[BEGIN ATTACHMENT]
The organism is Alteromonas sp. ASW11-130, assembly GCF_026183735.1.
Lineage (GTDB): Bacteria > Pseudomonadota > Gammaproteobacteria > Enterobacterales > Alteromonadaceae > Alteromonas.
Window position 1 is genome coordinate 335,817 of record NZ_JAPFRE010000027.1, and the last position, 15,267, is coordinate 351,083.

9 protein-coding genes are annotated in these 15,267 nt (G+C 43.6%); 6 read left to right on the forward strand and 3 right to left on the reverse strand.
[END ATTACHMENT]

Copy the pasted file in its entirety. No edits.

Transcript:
The organism is Alteromonas sp. ASW11-130, assembly GCF_026183735.1.
Lineage (GTDB): Bacteria > Pseudomonadota > Gammaproteobacteria > Enterobacterales > Alteromonadaceae > Alteromonas.
Window position 1 is genome coordinate 335,817 of record NZ_JAPFRE010000027.1, and the last position, 15,267, is coordinate 351,083.

9 protein-coding genes are annotated in these 15,267 nt (G+C 43.6%); 6 read left to right on the forward strand and 3 right to left on the reverse strand.